I have avoided buying Breadtalk’s stock for a long time, probably for as long as I avoided buying their bread and I definitely have never bought their “fresh” soya bean milk before. All so expensive!

Yes, I know. AK is very kiamsiap (stingy). Terrible!

A very high PE ratio and gearing makes the stock unpalatable. To make it even less attractive, the dividend is peanuts. Give shareholders only enough money to buy some bread, maybe.

However, I revealed that I nibbled at Breadtalk on price weakness during the last “Evening with AK and friends”. Why har?

Reader:

Sir, there is one thing that puzzled me. You mentioned that you bought Breadtalk, but this seems contrary to certain principles which you always talk about. For example, the stock doesn’t seem cheap, seeing that the Price-Earnings (P/E) Ratio of 44 is near its 5-year high.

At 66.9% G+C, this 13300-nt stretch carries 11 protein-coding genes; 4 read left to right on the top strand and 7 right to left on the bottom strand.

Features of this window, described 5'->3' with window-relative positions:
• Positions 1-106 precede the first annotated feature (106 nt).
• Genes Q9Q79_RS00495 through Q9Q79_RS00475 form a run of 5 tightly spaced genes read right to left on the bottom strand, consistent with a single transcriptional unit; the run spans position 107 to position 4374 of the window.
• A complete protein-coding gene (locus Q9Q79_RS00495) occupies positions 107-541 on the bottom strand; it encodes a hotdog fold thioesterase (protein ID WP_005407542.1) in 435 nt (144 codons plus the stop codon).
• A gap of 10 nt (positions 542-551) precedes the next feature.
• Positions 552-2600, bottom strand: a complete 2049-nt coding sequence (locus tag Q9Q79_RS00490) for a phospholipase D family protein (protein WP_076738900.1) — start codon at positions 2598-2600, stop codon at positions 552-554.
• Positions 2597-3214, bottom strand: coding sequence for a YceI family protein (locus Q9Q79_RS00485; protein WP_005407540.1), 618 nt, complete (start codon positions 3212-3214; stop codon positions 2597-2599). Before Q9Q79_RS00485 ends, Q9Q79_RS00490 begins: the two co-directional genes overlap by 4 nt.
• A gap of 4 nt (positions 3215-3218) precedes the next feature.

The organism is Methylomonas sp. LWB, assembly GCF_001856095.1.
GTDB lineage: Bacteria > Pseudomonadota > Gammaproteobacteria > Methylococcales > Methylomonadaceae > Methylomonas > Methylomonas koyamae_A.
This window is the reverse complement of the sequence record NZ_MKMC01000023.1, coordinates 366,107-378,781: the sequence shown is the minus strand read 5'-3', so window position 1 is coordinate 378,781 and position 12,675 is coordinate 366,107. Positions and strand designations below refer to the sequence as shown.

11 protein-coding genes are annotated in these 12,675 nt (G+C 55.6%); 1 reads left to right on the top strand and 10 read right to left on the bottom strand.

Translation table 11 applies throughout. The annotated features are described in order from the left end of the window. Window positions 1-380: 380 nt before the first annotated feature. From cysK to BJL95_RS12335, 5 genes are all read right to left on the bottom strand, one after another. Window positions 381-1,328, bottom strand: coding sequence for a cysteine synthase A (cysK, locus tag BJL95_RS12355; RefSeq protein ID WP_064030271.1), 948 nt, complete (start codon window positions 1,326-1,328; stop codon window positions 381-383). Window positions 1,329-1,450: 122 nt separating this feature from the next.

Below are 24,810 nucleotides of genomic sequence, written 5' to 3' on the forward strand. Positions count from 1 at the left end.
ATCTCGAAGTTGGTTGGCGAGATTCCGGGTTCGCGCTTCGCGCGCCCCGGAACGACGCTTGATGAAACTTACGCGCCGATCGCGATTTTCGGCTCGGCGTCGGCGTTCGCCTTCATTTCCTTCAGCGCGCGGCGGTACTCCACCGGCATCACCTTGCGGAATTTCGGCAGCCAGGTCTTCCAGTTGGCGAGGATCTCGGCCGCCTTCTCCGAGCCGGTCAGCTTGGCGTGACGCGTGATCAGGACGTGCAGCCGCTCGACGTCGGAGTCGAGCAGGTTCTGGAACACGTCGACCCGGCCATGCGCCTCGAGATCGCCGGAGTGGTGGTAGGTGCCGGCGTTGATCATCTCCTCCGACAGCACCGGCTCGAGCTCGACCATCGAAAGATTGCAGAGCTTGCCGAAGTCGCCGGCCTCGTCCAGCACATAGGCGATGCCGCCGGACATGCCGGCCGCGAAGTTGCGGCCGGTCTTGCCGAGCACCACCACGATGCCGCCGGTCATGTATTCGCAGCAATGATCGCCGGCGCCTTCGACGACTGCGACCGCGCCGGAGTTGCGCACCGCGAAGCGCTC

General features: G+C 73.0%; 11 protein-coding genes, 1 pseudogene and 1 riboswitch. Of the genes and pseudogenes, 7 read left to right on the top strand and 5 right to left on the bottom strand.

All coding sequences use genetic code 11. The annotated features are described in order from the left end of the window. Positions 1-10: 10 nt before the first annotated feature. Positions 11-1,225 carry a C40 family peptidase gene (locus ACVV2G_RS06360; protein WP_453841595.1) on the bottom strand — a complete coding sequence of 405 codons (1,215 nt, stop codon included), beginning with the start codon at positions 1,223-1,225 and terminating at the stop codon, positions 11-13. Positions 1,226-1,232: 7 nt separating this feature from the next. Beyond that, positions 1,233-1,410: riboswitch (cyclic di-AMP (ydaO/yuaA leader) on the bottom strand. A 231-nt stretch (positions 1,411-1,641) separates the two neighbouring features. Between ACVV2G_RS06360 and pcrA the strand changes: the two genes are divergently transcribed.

Secondly, the stock doesn’t give very high dividends (you already explained this point).

It is the first point that puzzles me, since you have always talked about buying an asset when it is cheap. How come this time it is different leh?

Assi AK:

If cash flow (CF) from operations is strong and Capital Expenditure (CAPEX) reduces, earnings will improve.

BreadTalk has strong CF. CAPEX needs to come down and if/when it does, earnings will go up and P/E Ratio will improve. They could pay a better dividend then.

This stock is not for the purist income investor, to be sure, but it is a smallish long position for me.

Consistent with my philosophy (remember “the pyramid“) and to put things in perspective, it accounts for less than 1 percent of my portfolio.

To view AK’s original post, click here.